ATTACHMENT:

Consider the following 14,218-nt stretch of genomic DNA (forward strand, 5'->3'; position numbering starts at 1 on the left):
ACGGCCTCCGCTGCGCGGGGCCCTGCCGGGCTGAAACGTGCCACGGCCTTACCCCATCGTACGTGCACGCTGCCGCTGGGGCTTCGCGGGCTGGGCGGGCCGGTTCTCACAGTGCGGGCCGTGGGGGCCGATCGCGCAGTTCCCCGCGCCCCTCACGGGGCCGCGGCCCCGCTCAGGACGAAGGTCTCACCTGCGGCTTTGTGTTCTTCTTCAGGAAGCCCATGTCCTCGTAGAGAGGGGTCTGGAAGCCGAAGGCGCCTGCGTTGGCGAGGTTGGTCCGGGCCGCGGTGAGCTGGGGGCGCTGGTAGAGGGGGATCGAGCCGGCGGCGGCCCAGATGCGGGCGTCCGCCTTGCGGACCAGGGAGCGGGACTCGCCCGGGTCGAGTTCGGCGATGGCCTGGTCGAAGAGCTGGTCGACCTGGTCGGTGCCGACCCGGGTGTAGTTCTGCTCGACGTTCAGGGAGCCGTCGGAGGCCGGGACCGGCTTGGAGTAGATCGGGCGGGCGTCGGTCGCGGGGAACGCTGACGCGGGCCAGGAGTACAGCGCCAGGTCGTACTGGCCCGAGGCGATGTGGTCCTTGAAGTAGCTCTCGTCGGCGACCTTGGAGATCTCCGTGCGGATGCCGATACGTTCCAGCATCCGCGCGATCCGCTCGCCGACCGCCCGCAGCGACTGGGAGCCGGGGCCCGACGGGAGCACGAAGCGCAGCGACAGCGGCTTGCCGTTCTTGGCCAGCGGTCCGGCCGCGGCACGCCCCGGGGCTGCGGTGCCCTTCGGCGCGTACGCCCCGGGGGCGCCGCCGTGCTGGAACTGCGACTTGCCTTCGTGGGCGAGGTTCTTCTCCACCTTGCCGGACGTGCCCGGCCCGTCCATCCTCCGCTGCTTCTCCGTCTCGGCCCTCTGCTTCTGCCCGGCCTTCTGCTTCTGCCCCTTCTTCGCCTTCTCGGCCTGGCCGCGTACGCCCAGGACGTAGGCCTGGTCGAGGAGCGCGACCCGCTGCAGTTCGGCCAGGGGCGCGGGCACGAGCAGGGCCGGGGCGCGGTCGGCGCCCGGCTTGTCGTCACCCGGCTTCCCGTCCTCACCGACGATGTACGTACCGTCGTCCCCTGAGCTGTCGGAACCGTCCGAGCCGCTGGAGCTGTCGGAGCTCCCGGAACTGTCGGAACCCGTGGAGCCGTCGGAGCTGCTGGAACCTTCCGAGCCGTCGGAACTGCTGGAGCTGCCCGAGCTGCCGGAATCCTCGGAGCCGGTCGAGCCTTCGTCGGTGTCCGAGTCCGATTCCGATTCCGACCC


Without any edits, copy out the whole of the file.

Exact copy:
Consider the following 14,218-nt stretch of genomic DNA (forward strand, 5'->3'; position numbering starts at 1 on the left):
ACGGCCTCCGCTGCGCGGGGCCCTGCCGGGCTGAAACGTGCCACGGCCTTACCCCATCGTACGTGCACGCTGCCGCTGGGGCTTCGCGGGCTGGGCGGGCCGGTTCTCACAGTGCGGGCCGTGGGGGCCGATCGCGCAGTTCCCCGCGCCCCTCACGGGGCCGCGGCCCCGCTCAGGACGAAGGTCTCACCTGCGGCTTTGTGTTCTTCTTCAGGAAGCCCATGTCCTCGTAGAGAGGGGTCTGGAAGCCGAAGGCGCCTGCGTTGGCGAGGTTGGTCCGGGCCGCGGTGAGCTGGGGGCGCTGGTAGAGGGGGATCGAGCCGGCGGCGGCCCAGATGCGGGCGTCCGCCTTGCGGACCAGGGAGCGGGACTCGCCCGGGTCGAGTTCGGCGATGGCCTGGTCGAAGAGCTGGTCGACCTGGTCGGTGCCGACCCGGGTGTAGTTCTGCTCGACGTTCAGGGAGCCGTCGGAGGCCGGGACCGGCTTGGAGTAGATCGGGCGGGCGTCGGTCGCGGGGAACGCTGACGCGGGCCAGGAGTACAGCGCCAGGTCGTACTGGCCCGAGGCGATGTGGTCCTTGAAGTAGCTCTCGTCGGCGACCTTGGAGATCTCCGTGCGGATGCCGATACGTTCCAGCATCCGCGCGATCCGCTCGCCGACCGCCCGCAGCGACTGGGAGCCGGGGCCCGACGGGAGCACGAAGCGCAGCGACAGCGGCTTGCCGTTCTTGGCCAGCGGTCCGGCCGCGGCACGCCCCGGGGCTGCGGTGCCCTTCGGCGCGTACGCCCCGGGGGCGCCGCCGTGCTGGAACTGCGACTTGCCTTCGTGGGCGAGGTTCTTCTCCACCTTGCCGGACGTGCCCGGCCCGTCCATCCTCCGCTGCTTCTCCGTCTCGGCCCTCTGCTTCTGCCCGGCCTTCTGCTTCTGCCCCTTCTTCGCCTTCTCGGCCTGGCCGCGTACGCCCAGGACGTAGGCCTGGTCGAGGAGCGCGACCCGCTGCAGTTCGGCCAGGGGCGCGGGCACGAGCAGGGCCGGGGCGCGGTCGGCGCCCGGCTTGTCGTCACCCGGCTTCCCGTCCTCACCGACGATGTACGTACCGTCGTCCCCTGAGCTGTCGGAACCGTCCGAGCCGCTGGAGCTGTCGGAGCTCCCGGAACTGTCGGAACCCGTGGAGCCGTCGGAGCTGCTGGAACCTTCCGAGCCGTCGGAACTGCTGGAGCTGCCCGAGCTGCCGGAATCCTCGGAGCCGGTCGAGCCTTCGTCGGTGTCCGAGTCCGATTCCGATTCCGACCC